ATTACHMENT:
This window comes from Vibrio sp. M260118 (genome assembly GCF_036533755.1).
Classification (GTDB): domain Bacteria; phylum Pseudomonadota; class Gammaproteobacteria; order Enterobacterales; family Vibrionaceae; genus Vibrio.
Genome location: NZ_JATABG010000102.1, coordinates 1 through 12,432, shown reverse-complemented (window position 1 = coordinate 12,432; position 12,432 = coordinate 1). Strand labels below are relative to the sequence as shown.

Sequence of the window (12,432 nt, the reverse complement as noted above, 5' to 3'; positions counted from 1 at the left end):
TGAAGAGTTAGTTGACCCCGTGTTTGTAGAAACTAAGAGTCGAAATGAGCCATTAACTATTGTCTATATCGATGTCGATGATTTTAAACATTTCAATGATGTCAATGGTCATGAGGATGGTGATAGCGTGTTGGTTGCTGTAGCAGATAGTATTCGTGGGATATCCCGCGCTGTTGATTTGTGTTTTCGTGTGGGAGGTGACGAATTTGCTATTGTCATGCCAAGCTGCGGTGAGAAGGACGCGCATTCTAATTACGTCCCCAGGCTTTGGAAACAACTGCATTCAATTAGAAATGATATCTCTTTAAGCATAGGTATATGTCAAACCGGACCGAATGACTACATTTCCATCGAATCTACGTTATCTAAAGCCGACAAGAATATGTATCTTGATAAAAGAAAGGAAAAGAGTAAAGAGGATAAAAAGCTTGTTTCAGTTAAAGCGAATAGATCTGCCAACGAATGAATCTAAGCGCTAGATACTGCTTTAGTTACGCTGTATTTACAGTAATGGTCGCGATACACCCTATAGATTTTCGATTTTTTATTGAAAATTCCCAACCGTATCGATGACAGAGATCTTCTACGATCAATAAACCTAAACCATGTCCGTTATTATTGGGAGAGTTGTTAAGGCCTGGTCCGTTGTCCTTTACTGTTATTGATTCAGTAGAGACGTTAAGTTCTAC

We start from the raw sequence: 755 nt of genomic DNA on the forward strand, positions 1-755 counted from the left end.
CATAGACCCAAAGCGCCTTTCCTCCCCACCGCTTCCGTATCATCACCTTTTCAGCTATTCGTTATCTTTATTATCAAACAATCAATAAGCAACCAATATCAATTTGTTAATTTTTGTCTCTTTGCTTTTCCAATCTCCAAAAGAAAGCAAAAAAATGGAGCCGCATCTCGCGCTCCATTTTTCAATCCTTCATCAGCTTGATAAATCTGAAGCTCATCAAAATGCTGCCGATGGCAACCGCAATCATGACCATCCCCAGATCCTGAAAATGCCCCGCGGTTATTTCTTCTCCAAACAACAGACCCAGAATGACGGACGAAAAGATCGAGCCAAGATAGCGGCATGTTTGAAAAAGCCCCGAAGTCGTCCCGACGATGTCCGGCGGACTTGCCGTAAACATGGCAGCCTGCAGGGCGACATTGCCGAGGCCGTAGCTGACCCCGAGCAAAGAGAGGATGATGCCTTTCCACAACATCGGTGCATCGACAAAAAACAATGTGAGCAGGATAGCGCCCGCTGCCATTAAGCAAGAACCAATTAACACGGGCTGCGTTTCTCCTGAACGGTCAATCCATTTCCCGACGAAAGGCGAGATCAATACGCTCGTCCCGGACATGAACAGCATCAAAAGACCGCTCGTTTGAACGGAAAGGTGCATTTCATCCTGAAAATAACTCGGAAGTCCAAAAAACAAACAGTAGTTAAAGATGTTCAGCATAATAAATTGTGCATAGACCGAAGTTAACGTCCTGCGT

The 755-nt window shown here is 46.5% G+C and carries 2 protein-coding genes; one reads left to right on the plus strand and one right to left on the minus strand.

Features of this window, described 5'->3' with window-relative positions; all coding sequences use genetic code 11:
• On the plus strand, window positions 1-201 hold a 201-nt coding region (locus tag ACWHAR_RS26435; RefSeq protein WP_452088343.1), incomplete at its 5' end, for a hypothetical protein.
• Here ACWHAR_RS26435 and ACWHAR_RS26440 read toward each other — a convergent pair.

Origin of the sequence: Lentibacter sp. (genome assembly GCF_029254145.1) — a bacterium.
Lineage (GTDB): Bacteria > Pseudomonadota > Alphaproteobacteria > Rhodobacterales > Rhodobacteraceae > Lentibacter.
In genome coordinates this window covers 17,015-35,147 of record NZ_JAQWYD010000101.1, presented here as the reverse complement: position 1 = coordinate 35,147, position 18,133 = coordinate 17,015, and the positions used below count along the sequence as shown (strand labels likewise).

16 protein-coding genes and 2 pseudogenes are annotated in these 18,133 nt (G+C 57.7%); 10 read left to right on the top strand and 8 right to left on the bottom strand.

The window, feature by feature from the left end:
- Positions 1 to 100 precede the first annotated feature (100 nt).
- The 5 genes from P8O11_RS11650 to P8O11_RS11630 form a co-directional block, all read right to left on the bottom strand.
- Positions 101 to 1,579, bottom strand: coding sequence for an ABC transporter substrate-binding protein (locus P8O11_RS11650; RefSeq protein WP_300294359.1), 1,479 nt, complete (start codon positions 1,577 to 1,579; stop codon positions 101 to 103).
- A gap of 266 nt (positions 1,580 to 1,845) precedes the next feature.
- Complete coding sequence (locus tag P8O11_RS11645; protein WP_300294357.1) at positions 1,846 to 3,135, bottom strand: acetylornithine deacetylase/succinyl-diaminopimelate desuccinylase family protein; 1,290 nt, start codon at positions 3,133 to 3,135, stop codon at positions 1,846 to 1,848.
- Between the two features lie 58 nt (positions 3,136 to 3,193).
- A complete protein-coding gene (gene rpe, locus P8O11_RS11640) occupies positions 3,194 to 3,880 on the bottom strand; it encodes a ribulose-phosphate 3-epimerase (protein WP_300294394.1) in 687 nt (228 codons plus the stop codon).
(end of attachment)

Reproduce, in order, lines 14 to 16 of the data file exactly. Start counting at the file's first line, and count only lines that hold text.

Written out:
In genome coordinates this window covers 17,015-35,147 of record NZ_JAQWYD010000101.1, presented here as the reverse complement: position 1 = coordinate 35,147, position 18,133 = coordinate 17,015, and the positions used below count along the sequence as shown (strand labels likewise).

16 protein-coding genes and 2 pseudogenes are annotated in these 18,133 nt (G+C 57.7%); 10 read left to right on the top strand and 8 right to left on the bottom strand.

The window, feature by feature from the left end: